Rheumatoid arthritis is characterized by infiltration of T lymphocytes, macrophages and plasma cells into the synovium, and the initiation of a chronic inflammatory state that involves overproduction of proinflammatory cytokines and a dysregulated T-helper-1-type response.

Eicosanoids synthesized from arachidonic acid and cytokines cause progressive destruction of cartilage and bone. The n-6 polyunsaturated fatty acid gamma-linolenic acid is the precursor of di-homo-gamma-linolenic acid.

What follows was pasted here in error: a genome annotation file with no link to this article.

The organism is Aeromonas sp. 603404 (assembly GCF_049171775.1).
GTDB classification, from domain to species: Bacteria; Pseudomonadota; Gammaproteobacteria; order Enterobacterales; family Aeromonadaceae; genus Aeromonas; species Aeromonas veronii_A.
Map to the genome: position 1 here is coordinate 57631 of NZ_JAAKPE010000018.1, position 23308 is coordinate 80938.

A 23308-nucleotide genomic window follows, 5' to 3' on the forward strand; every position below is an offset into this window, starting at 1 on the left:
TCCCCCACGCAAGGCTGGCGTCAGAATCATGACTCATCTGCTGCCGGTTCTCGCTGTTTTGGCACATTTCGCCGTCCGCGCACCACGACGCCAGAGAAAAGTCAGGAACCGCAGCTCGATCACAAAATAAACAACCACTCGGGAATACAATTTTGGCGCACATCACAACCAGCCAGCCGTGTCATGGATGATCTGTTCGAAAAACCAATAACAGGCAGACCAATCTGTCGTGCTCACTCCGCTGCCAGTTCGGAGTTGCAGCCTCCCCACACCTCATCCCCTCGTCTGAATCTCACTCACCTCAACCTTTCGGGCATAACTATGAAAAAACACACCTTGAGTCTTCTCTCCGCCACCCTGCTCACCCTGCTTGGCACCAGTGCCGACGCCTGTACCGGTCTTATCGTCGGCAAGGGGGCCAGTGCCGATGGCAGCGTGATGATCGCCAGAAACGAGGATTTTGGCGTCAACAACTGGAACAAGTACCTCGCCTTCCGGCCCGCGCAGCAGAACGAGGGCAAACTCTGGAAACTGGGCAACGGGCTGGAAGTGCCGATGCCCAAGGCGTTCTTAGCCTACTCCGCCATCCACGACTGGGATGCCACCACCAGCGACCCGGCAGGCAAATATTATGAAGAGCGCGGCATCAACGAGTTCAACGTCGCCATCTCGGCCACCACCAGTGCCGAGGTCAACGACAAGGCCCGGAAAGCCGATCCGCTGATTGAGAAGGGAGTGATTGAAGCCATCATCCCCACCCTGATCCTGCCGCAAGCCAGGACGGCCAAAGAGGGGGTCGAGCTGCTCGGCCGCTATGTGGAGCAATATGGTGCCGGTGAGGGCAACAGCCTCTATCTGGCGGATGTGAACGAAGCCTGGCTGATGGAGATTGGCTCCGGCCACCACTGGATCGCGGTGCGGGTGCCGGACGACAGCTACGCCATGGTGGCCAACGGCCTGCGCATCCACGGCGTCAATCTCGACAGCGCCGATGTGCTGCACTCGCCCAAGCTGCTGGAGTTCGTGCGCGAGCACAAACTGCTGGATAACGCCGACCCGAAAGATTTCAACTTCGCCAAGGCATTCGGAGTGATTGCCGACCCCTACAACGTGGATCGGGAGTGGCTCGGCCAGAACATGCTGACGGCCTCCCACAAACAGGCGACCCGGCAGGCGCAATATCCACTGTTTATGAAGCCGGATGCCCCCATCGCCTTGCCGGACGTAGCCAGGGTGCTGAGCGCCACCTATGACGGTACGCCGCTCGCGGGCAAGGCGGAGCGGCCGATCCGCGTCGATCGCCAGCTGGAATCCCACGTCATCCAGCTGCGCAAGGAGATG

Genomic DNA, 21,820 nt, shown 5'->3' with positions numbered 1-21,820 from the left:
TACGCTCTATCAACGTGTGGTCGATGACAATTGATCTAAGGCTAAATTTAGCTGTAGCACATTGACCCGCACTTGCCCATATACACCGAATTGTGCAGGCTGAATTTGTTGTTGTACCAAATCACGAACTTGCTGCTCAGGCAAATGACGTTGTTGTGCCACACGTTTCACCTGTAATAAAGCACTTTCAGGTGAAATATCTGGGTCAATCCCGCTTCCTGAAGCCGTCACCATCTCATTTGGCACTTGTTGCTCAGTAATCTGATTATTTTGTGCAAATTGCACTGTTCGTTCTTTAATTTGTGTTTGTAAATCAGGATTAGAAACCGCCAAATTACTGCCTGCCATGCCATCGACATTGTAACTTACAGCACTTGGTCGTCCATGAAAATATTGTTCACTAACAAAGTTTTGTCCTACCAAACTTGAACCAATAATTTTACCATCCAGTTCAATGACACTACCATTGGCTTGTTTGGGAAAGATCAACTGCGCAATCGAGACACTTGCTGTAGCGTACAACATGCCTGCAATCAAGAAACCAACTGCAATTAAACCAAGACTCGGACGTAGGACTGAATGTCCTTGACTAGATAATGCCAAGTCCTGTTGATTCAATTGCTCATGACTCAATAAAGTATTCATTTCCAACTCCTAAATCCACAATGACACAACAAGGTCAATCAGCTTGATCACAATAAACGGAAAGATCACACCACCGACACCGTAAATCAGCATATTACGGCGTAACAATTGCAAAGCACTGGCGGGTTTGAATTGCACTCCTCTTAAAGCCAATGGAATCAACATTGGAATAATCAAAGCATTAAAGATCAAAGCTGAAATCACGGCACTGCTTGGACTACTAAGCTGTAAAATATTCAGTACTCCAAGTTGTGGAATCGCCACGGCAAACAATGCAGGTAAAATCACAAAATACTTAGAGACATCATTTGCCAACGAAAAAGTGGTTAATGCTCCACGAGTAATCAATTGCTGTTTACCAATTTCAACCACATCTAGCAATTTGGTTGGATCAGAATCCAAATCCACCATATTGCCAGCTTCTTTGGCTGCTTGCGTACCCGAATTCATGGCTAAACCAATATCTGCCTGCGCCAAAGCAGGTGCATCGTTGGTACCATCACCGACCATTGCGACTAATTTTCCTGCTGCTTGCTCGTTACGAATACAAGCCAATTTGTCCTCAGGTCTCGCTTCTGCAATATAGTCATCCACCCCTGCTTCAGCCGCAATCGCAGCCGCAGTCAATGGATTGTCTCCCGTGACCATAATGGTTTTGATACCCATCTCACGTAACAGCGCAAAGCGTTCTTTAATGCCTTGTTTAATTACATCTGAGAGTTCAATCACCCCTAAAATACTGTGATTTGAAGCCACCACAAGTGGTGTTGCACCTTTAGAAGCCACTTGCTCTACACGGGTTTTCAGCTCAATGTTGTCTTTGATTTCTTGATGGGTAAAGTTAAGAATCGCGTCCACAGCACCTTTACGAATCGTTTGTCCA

The latter and the n-3 polyunsaturated fatty acid eicosapentaenoic acid, which is found in fish oil, are able to decrease the production of arachidonic acid-derived eicosanoids and to decrease the production of proinflammatory cytokines and reactive oxygen species, and the reactivity of lymphocytes.

A number of double-blind, placebo-controlled trials of gamma-linolenic acid and fish oil in rheumatoid arthritis have shown significant improvements in a variety of clinical outcomes.

These fatty acids should be included as part of the normal therapeutic approach to rheumatoid arthritis. However, it is unclear what the optimal dosage of the fatty acids is, or whether there would be extra benefit from using them in combination.